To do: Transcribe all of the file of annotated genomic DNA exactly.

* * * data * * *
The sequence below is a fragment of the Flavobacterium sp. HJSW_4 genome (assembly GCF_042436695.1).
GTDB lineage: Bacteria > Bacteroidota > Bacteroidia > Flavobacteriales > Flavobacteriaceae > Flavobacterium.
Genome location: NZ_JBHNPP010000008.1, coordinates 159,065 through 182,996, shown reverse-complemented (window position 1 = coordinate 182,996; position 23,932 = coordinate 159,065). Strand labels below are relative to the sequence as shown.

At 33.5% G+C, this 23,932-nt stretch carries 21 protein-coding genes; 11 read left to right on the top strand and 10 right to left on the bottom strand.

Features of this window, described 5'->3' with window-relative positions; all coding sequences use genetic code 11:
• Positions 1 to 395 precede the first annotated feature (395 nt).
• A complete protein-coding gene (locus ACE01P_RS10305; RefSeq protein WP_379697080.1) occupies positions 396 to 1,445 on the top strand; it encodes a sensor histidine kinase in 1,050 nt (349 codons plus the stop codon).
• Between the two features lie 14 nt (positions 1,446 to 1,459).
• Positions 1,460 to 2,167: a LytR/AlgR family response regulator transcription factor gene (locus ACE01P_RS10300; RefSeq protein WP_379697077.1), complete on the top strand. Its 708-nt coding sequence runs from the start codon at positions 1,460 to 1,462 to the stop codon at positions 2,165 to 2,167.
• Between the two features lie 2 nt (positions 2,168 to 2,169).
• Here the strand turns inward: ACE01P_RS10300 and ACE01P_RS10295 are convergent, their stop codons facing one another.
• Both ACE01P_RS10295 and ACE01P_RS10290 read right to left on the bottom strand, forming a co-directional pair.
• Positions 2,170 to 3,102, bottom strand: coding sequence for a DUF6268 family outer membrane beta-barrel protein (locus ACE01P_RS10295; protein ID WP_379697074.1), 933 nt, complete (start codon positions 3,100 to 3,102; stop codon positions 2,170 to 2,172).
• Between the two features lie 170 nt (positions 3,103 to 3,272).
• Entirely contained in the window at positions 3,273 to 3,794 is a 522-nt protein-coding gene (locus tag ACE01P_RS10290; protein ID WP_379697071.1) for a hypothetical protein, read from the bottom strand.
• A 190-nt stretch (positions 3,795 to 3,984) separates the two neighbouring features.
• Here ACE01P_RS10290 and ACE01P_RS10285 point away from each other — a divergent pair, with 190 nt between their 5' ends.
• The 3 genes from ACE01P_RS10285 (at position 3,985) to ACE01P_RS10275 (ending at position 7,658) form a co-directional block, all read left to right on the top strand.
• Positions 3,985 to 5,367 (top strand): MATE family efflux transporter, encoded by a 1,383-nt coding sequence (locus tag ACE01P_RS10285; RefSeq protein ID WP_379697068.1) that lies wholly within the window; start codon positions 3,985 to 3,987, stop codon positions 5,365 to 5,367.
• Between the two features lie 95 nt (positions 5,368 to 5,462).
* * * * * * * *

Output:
The sequence below is a fragment of the Flavobacterium sp. HJSW_4 genome (assembly GCF_042436695.1).
GTDB lineage: Bacteria > Bacteroidota > Bacteroidia > Flavobacteriales > Flavobacteriaceae > Flavobacterium.
Genome location: NZ_JBHNPP010000008.1, coordinates 159,065 through 182,996, shown reverse-complemented (window position 1 = coordinate 182,996; position 23,932 = coordinate 159,065). Strand labels below are relative to the sequence as shown.

At 33.5% G+C, this 23,932-nt stretch carries 21 protein-coding genes; 11 read left to right on the top strand and 10 right to left on the bottom strand.

Features of this window, described 5'->3' with window-relative positions; all coding sequences use genetic code 11:
• Positions 1 to 395 precede the first annotated feature (395 nt).
• A complete protein-coding gene (locus ACE01P_RS10305; RefSeq protein WP_379697080.1) occupies positions 396 to 1,445 on the top strand; it encodes a sensor histidine kinase in 1,050 nt (349 codons plus the stop codon).
• Between the two features lie 14 nt (positions 1,446 to 1,459).
• Positions 1,460 to 2,167: a LytR/AlgR family response regulator transcription factor gene (locus ACE01P_RS10300; RefSeq protein WP_379697077.1), complete on the top strand. Its 708-nt coding sequence runs from the start codon at positions 1,460 to 1,462 to the stop codon at positions 2,165 to 2,167.
• Between the two features lie 2 nt (positions 2,168 to 2,169).
• Here the strand turns inward: ACE01P_RS10300 and ACE01P_RS10295 are convergent, their stop codons facing one another.
• Both ACE01P_RS10295 and ACE01P_RS10290 read right to left on the bottom strand, forming a co-directional pair.
• Positions 2,170 to 3,102, bottom strand: coding sequence for a DUF6268 family outer membrane beta-barrel protein (locus ACE01P_RS10295; protein ID WP_379697074.1), 933 nt, complete (start codon positions 3,100 to 3,102; stop codon positions 2,170 to 2,172).
• Between the two features lie 170 nt (positions 3,103 to 3,272).
• Entirely contained in the window at positions 3,273 to 3,794 is a 522-nt protein-coding gene (locus tag ACE01P_RS10290; protein ID WP_379697071.1) for a hypothetical protein, read from the bottom strand.
• A 190-nt stretch (positions 3,795 to 3,984) separates the two neighbouring features.
• Here ACE01P_RS10290 and ACE01P_RS10285 point away from each other — a divergent pair, with 190 nt between their 5' ends.
• The 3 genes from ACE01P_RS10285 (at position 3,985) to ACE01P_RS10275 (ending at position 7,658) form a co-directional block, all read left to right on the top strand.
• Positions 3,985 to 5,367 (top strand): MATE family efflux transporter, encoded by a 1,383-nt coding sequence (locus tag ACE01P_RS10285; RefSeq protein ID WP_379697068.1) that lies wholly within the window; start codon positions 3,985 to 3,987, stop codon positions 5,365 to 5,367.
• Between the two features lie 95 nt (positions 5,368 to 5,462).